Petticoats look fabulous under a full 50s skirt! They add va-va-voom volume and swish but they can lose their puff and go limp if not cared for properly. Here are a few hints and tips to care for your petticoat. We recommend the following information to be used for new petticoats, made from nylon or tulle only. If you have a vintage petticoat, the fabric may be delicate so we recommend taking it to a professional cleaner to ensure it doesn’t get damaged.
When you first get your new petticoat home, it may have been stored in a dust bag and tightly packed for shipping so it could look a little flat. Remove the petticoat from its packaging and give it a good shake to loosen the fabric up. You may need to separate the layers and fluff it by hand to pull it into shape and make sure the hem of each layer is even.
From here, it is okay to hang it up for a day or two to let the wrinkles fall out but petticoats should never be stored on a hanger or they will be pulled down by their own weight and lose their fluffiness.
Petticoats should be stored rolled up in a bag. Scrunching it may cause wrinkles and the hem to sit uneven so rolling will allow it to remain smooth but without any weight pulling it down. You can buy special petticoat storage bags but a reusable shopping bag will also suffice. We do recommend a fabric bag over plastic to allow the fabric to breathe.
To roll your petticoat, lay it out on a table or hold the waistband with your chin. Fold the two sides into the middle so it is folded into thirds and is now a long rectangle, approximately 30cm (1’) wide. Press the air out and roll it up (like a sleeping bag) from the hem up, towards the waistband. You can now use the waistband to fold back over the skirt and tuck it in or place it in the bag how it is. A bag roughly the size of a supermarket shopping bag is perfect. It will keep it rolled up nice and tight without crushing it.
You shouldn’t need to wash your petticoat very often as it’s protected by the dress or skirt that’s on top so it shouldn’t get too dirty. When it is time to give it a wash, you can hand wash it in the bathtub or put it in the washing machine on a gentle/delicate cycle. If you have a top loading machine, put the waistband of the petticoat around the agitator and make skirt the skirt is evenly distributed around the tub. You will only need a very small amount of detergent. Regular detergent is fine but a mild soap (or shampoo) is much better for the fabric.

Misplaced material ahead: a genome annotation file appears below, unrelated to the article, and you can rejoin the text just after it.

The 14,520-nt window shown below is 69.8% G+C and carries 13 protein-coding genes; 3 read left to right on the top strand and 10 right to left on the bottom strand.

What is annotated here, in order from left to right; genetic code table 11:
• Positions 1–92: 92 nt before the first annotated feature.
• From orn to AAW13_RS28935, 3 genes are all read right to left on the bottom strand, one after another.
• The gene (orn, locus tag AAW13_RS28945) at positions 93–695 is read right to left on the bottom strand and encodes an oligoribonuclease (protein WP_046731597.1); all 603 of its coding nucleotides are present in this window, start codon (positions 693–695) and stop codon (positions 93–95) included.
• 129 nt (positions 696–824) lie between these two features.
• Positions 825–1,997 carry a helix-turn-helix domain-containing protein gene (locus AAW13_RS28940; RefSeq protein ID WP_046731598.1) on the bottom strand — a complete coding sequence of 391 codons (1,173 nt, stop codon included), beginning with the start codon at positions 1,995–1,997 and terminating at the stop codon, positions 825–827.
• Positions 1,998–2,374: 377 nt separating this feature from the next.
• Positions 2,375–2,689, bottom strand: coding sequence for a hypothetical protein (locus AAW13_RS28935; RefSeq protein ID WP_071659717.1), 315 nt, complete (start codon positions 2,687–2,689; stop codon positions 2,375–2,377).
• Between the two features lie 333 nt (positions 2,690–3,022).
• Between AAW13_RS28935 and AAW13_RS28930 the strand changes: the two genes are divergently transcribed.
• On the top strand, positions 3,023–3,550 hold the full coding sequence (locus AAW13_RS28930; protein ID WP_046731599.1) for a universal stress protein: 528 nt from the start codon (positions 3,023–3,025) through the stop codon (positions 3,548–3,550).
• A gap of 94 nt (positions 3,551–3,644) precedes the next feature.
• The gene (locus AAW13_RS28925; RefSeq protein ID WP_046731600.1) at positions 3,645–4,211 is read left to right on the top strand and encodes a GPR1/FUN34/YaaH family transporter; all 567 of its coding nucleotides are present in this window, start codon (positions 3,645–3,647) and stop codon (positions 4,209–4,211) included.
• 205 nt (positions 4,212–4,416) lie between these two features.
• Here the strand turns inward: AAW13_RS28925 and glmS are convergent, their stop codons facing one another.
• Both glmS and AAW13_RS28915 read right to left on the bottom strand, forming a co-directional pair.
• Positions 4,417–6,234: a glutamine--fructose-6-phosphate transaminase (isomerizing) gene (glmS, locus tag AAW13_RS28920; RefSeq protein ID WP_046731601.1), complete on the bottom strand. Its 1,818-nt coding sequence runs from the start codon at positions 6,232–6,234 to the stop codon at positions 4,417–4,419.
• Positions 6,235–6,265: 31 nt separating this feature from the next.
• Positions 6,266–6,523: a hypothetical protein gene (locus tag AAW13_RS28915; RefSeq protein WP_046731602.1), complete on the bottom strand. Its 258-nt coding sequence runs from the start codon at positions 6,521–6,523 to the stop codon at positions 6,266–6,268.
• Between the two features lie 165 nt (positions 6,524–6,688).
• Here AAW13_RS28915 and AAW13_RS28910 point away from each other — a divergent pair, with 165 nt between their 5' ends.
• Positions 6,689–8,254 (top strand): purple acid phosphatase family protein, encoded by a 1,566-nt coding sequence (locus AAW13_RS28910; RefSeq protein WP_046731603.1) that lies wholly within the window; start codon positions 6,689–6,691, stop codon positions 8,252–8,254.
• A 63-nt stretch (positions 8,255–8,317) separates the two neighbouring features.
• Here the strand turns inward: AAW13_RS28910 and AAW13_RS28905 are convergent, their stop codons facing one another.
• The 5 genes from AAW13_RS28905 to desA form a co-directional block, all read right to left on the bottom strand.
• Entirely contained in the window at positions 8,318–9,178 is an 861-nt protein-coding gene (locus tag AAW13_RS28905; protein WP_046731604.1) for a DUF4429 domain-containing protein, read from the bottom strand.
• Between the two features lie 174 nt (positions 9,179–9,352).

Your petticoat will have some creases, this is perfectly normal and not an issue as it will be hidden under your skirt but if you find the creases are making the hem sit uneven, you can steam them out.
A proper clothing steamer is ideal for steaming delicate petticoat fabric. Hang your petticoat up and use the steamer to steam the fabric from the inside out, to puff it up and loosen the creases.
If you don’t have access to a steamer, you can use a hand iron with a steam setting but be very careful not to let the fabric too close to the iron. We don’t recommend ironing as the fabric is far too delicate for a hot iron and it will scorch the fabric.
To steam the petticoat using the steam setting on your iron, hang the petticoat up and use the steam from the iron to gently blast the fabric with steam from the outside in, to loosen the creases and fluff it up. Don’t try and use this method to steam from the inside out as you will risk scorching the fabric with the hot iron.
If you don’t have access to an iron or clothing steamer, you can hang the petticoat in your bathroom, near the shower and let the steam from the shower loosen and fluff the petticoat. You can turn the hot water on full, close the door for a few minutes and leave it but we recommend doing this while you’re in the shower, so you don’t waste water.
If you have a dryer, you can put your petticoat in the dryer (on its own) and run it for a few minutes on a warm, gentle fluffing cycle. Remove the petticoat from the dryer, hang it up and gently pull it back into shape by smoothing the creases and lining up layers at the hem. Don’t pull down too much or you may take away the fluff the dryer process added.
Still want more volume? You can starch your petticoat BUT what you gain in volume, you will lose in that pretty swishy movement that comes with modern, fluffy fine net, nylon petticoats and it may be a little itchy and catch on your clothing.
If you do want to starch, we recommend a spray starch which will lightly cover the fabric, without soaking it. You can buy a spray can of starch at the supermarket, in the cleaning isle.
To starch the petticoat, hang it up and pin the outer layers up so you’re working from the inside out. Lightly and evenly spray each layer of the petticoat with the starch and leave it hang until its full dry. Once dry, roll it up and store it as normal.
Full petticoats look great when spinning and dancing but they can bunch up when you walk and gather at the front. Wearing nylon pantyhose can make it worse as the petticoats fine fabric sticks to them like velcro! If you find this an issue, we highly recommend wearing a satin, pencil (narrow) slip skirt under the petticoat. It should be around 10cm shorter than your petticoat so it doesn’t peep out (15cm – 20cm shorter if you’re dancing and spinning). This will keep it sitting flat, all the way around and prevent it from getting caught between your legs. Satin slips can be found at in the underwear section most department stores for $10 – $20 and are usually available in black, white or nude.
If you’re driving to an event, keep your petticoat in its bag until you arrive. Sitting on and driving in your petticoat can get it squashed, dirty or greasy. It’s also really hard to steer when it’s fluffed up on your lap!